Tony

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              • #8
                I use Tony's method. It has always worked for me. Horizontal or vertical. Bob.

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                • #9
                  Originally posted by firbikrhd1 View Post
                  The keyway can be cut the same way in a horizontal mill as in a vertical mill using an end mill into the side of the shaft instead of the top as on a vertical mill. By moving the table up and down the flat on the shaft can be made in the same way..
                  doing them in the horizontal mill means you don't have to use an end mill, which are a pita for keyways, you use a horizontal milling cutter. In the vertical my preference is a woodruff style cutter.

                  Russ, that methods works parallax and eyesight no longer like a 25 year old has me picking up edges rather than eyeballing
                  in Toronto Ontario - where are you?

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                  • #10
                    The answer for a vertical mill is to put a say 3/8" (0.375") diameter HSS tool bit in the vertical mill 3/8" collet.

                    Measure the diameter of the shaft to be keyed.

                    Bring the HSS up to just touch the side of the shaft to be keyed.

                    Set the "Y" dial to zero.

                    The centre of the 3/8" tool bit is now (1/2 x (diamater of shaft + diameter of tool bit)) = say "d" - away from having the centre of the tool bit positioned accurately over the centre of the shaft to be keyed.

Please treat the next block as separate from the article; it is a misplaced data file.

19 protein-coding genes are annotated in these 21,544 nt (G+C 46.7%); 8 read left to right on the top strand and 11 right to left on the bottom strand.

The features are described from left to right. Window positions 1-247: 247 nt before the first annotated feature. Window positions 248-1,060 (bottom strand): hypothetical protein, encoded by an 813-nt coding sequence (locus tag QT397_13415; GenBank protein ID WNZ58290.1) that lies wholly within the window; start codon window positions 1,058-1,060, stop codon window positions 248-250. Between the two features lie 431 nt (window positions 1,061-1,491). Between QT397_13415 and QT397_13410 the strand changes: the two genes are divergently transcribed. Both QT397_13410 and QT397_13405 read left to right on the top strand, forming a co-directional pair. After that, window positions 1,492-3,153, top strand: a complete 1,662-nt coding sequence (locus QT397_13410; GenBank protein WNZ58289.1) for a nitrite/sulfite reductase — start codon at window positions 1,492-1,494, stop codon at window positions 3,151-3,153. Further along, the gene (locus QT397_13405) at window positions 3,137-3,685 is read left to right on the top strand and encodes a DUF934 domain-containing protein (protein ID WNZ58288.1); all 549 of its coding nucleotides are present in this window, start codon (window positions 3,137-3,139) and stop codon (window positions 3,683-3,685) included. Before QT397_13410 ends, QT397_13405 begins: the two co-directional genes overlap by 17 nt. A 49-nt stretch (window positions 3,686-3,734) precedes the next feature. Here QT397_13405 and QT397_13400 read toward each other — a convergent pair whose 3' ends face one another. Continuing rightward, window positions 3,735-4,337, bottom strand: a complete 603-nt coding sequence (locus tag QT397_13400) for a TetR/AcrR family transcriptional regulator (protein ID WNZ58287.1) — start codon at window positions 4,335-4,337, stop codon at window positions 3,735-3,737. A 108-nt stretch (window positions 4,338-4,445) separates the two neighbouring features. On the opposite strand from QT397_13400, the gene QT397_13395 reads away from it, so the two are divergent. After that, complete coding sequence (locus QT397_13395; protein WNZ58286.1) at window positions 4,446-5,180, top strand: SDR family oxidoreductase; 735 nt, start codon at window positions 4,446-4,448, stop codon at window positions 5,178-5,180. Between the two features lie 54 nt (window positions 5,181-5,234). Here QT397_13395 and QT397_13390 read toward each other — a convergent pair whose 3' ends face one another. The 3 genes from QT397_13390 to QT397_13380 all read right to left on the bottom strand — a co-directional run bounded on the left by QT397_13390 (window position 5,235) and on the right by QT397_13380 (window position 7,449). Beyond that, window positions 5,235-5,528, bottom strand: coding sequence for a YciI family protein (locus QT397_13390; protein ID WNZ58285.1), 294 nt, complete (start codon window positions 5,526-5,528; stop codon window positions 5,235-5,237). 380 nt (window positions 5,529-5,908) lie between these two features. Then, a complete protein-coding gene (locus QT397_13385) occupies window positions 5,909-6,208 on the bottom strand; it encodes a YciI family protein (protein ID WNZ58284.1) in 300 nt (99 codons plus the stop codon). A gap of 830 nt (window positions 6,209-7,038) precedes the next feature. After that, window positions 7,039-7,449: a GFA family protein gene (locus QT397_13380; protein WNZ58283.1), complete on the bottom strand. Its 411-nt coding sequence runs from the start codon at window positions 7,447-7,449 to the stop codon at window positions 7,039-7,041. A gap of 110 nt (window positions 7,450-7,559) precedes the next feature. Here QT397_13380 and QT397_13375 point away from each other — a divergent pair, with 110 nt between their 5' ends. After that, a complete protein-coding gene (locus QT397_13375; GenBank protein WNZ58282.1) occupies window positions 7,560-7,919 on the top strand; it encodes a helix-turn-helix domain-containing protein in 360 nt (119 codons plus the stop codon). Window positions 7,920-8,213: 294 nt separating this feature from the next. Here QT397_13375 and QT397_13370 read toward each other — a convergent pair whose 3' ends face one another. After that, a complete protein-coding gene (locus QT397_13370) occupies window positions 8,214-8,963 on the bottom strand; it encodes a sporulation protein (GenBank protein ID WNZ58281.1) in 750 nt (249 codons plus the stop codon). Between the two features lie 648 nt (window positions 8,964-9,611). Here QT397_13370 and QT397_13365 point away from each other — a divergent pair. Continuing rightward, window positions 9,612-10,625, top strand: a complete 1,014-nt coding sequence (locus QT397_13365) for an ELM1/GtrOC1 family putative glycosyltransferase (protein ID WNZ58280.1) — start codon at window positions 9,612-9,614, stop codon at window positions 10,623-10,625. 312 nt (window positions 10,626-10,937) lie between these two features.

Move the say mill "Y" a distance d.

                    The positioning the centre of a vertical milling over the centre of the shaft to be keyed is slightly different.

                    Measure the diameter of the shaft and the width of the milling cutter.

                    Bring the cutter (optionally rotating) in in "Y" to just graze the side of the shaft to be keyed.

                    The centre of the cutter is now ((shaft diameter + cutter width)/2) = (say) d2 - away from being over the centre of the shaft to be keyed.

                    Zero the "Y" dial.

                    Move "Y" a distance d2 to position the centre of the cutter over the centre of the shaft to be keyed.

                    Cutter depth of cut is identical for both a vertical and horizontal mill.

                    Set cutter depth of cut be raising the knee (on a knee mill) until it just grazes the shaft to be keyed.

                    Zero the knee (Z?) dial.

                    Lower the cutter and start the cutter - set heiht to zero and then set cutter depth for a single or multiple depths of cut/s.

                    Simple Shop Math and Geometry 101.

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                    • #11
                      What oldtiffie says is the only way I've ever done it on the horizontal mill (In the second example he gives - I think he said "vertical" in error). I might only add that for "the touch" you could use a piece of cigarette paper between the horizontal cutter and the workpiece till you feel it snag on the paper. Probably not that necessary though. Touching the work with the cutter should be close enough.